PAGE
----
The latest inflation figures for China and the USA will come under close scrutiny, during the first full trading week of 2018.

Jan 4 • Extras • 5991 Views • Comments Off on The latest inflation figures for China and the USA will come under close scrutiny, during the first full trading week of 2018.

The first full trading week of 2018 witnesses a return to traditional economic calendar events effecting our: FX, equity and commodity markets. It’s a busy week for Chinese, USA and European  data, including several inflation figures, most notably for China and the USA. The latest production figures for the U.K. will be analysed carefully, for any signs of comparative weakness in the economy as it faces Brexit in early 2019. Germany’s latest import and export figures will be published, alongside its industrial production growth, which are carefully monitored due to Germany’s portion as the engine of growth in Europe. The various PPI metrics for the USA will be revealed, which may deliver early indications regarding any increasing inflation figures in the USA economy.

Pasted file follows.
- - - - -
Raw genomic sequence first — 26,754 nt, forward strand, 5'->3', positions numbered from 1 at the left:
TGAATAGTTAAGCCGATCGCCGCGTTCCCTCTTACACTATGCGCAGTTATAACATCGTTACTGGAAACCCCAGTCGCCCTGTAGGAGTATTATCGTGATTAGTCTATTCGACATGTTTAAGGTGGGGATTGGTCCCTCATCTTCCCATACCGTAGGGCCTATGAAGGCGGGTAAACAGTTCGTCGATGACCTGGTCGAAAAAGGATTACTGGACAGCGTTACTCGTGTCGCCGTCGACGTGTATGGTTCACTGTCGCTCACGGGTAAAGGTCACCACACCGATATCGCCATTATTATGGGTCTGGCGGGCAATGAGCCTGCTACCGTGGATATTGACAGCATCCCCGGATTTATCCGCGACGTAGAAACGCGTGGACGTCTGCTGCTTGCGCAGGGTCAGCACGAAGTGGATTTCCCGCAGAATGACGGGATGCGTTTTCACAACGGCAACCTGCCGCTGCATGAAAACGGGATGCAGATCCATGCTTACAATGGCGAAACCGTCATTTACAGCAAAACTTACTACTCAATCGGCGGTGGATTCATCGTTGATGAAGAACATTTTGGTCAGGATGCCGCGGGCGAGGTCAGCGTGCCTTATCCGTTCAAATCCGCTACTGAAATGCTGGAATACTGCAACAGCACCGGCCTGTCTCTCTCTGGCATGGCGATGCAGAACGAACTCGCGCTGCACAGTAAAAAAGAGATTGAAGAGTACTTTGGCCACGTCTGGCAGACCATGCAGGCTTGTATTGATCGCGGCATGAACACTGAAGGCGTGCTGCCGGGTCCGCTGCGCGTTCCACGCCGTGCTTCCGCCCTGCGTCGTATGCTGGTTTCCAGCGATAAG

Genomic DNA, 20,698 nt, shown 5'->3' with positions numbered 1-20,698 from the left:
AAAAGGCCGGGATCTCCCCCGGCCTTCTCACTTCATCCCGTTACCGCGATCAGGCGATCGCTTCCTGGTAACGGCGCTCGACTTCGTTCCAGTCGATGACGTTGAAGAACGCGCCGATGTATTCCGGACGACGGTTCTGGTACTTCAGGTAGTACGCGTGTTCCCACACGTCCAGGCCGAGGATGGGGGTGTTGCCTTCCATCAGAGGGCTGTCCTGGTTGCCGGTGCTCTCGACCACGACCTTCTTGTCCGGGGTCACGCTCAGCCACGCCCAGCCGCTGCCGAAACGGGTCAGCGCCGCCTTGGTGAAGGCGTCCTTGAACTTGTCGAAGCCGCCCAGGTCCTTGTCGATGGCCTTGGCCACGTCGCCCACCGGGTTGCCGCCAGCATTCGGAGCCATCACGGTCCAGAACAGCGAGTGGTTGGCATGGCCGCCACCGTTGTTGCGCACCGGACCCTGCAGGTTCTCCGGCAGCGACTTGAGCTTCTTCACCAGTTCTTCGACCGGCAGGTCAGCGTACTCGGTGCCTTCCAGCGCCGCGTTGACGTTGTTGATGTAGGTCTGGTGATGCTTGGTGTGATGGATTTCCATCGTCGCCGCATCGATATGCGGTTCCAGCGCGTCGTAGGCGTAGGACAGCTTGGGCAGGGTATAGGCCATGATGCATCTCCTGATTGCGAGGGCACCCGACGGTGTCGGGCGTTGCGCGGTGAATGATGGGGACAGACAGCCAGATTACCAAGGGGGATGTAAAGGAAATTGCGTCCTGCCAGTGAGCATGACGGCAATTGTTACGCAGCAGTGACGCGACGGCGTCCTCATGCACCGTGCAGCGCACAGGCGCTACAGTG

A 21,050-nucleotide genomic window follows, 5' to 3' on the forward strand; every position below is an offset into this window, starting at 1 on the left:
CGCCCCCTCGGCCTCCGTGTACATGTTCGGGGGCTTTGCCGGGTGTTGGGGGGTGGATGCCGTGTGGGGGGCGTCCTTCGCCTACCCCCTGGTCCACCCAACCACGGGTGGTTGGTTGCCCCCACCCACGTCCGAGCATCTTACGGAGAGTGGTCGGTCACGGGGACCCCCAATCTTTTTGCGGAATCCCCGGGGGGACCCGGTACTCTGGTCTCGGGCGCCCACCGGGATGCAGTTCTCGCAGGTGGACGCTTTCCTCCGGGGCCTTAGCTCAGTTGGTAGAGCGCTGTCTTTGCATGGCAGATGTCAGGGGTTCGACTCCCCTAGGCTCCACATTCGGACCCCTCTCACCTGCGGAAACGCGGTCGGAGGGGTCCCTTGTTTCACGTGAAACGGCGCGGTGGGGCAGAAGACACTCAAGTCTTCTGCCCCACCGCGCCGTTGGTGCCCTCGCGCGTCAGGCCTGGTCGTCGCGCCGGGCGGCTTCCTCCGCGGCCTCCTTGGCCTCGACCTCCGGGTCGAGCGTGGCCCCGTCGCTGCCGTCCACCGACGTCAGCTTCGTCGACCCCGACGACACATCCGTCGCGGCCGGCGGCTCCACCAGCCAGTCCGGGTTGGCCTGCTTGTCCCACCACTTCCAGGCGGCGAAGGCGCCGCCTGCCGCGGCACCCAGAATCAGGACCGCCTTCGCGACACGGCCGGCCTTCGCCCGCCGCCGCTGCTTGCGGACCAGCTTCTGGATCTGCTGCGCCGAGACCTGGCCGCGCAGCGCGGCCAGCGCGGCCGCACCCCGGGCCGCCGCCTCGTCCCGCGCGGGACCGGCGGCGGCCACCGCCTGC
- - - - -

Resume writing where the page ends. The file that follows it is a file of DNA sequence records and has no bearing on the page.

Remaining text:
Sunday starts the week with the latest foreign reserves figure for China, the expectation is for a slight fall to $3,115b in December. On Monday morning we receive the latest YoY foreign investment metric from China, currently at 90.7% there is little expectation for any significant change. Germany factory orders showed an encouraging annual growth figure of 6.9% up to November 2017, the expectation is for this figure to be maintained. Swiss CPI is currently running at 0.8%, a figure that is unlikely to change once December’s value is released. Combined with the latest sight deposits detail from Swiss banks, both figures may impact on the value of the Swiss franc, if the metrics miss or best forecasts.


A cluster of confidence readings for the Eurozone is published on Monday; consumer, industrial, business and investor, although strictly ranking as low impact, the cumulative reading is monitored closely. Retail sales in the Eurozone slumped into negative territory in November, December’s reading should be positive and have the knock on effect of rising the YoY figure, above the 0.4% recorded for November. As attention turns to the USA the key reading of the day is consumer credit; predicted to fall to $18b in November from $20.5b in October. Next month’s figure is likely to increase, due to the holiday season consumer spend.